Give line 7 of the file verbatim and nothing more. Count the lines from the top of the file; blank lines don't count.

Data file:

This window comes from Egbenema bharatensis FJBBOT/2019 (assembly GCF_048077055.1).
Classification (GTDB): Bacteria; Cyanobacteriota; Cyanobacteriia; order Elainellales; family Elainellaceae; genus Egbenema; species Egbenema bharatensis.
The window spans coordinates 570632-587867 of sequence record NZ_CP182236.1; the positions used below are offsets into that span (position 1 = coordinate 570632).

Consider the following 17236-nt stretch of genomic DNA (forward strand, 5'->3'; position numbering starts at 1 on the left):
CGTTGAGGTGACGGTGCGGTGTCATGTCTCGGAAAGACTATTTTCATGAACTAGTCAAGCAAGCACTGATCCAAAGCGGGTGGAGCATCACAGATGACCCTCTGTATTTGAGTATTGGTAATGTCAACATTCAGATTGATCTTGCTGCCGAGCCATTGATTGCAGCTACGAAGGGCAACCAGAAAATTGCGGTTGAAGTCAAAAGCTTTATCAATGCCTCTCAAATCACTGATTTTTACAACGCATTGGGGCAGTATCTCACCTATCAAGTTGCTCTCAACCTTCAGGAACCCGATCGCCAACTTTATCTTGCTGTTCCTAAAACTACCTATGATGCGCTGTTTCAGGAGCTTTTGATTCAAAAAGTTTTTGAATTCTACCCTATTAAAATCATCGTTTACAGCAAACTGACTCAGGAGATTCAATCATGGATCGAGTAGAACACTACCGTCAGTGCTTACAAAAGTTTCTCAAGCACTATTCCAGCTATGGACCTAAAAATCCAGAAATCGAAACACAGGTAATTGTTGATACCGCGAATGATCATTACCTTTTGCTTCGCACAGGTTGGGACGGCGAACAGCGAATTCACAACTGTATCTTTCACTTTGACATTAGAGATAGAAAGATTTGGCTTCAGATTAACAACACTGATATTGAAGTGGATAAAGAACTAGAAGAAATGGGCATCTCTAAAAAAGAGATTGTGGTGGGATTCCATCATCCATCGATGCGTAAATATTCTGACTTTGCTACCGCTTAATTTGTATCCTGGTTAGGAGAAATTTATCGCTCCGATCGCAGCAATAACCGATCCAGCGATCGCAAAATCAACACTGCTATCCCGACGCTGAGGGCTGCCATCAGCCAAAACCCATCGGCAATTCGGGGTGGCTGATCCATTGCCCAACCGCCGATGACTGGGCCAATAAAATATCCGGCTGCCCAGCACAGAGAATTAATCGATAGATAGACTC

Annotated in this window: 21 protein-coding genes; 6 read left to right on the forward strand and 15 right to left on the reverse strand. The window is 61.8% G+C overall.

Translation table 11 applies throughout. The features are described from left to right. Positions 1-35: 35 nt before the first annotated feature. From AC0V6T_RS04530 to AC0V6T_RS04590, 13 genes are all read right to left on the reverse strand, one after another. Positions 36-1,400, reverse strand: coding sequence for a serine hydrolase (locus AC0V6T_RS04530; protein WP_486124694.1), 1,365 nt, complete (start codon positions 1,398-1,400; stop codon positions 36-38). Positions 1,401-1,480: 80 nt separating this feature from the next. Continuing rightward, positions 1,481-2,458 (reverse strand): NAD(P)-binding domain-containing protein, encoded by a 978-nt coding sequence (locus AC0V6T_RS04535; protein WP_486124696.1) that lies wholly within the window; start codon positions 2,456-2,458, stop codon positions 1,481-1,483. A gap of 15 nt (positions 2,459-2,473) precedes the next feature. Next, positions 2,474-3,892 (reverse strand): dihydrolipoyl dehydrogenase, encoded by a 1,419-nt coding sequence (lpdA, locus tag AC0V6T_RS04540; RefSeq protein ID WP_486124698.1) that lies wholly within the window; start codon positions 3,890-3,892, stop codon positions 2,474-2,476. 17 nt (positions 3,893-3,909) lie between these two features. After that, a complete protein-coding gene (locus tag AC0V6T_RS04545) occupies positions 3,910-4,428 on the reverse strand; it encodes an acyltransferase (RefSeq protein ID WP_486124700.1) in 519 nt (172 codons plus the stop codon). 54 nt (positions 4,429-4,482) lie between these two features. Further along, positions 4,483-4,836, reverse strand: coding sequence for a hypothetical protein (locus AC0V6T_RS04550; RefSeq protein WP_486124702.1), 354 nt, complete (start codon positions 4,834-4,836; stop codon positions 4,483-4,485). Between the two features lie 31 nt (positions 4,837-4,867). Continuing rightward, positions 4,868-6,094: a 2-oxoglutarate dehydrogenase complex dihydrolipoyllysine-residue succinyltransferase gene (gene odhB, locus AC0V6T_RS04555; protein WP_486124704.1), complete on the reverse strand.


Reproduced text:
Translation table 11 applies throughout. The features are described from left to right. Positions 1-35: 35 nt before the first annotated feature. From AC0V6T_RS04530 to AC0V6T_RS04590, 13 genes are all read right to left on the reverse strand, one after another. Positions 36-1,400, reverse strand: coding sequence for a serine hydrolase (locus AC0V6T_RS04530; protein WP_486124694.1), 1,365 nt, complete (start codon positions 1,398-1,400; stop codon positions 36-38). Positions 1,401-1,480: 80 nt separating this feature from the next. Continuing rightward, positions 1,481-2,458 (reverse strand): NAD(P)-binding domain-containing protein, encoded by a 978-nt coding sequence (locus AC0V6T_RS04535; protein WP_486124696.1) that lies wholly within the window; start codon positions 2,456-2,458, stop codon positions 1,481-1,483. A gap of 15 nt (positions 2,459-2,473) precedes the next feature. Next, positions 2,474-3,892 (reverse strand): dihydrolipoyl dehydrogenase, encoded by a 1,419-nt coding sequence (lpdA, locus tag AC0V6T_RS04540; RefSeq protein ID WP_486124698.1) that lies wholly within the window; start codon positions 3,890-3,892, stop codon positions 2,474-2,476. 17 nt (positions 3,893-3,909) lie between these two features. After that, a complete protein-coding gene (locus tag AC0V6T_RS04545) occupies positions 3,910-4,428 on the reverse strand; it encodes an acyltransferase (RefSeq protein ID WP_486124700.1) in 519 nt (172 codons plus the stop codon). 54 nt (positions 4,429-4,482) lie between these two features. Further along, positions 4,483-4,836, reverse strand: coding sequence for a hypothetical protein (locus AC0V6T_RS04550; RefSeq protein WP_486124702.1), 354 nt, complete (start codon positions 4,834-4,836; stop codon positions 4,483-4,485). Between the two features lie 31 nt (positions 4,837-4,867). Continuing rightward, positions 4,868-6,094: a 2-oxoglutarate dehydrogenase complex dihydrolipoyllysine-residue succinyltransferase gene (gene odhB, locus AC0V6T_RS04555; protein WP_486124704.1), complete on the reverse strand.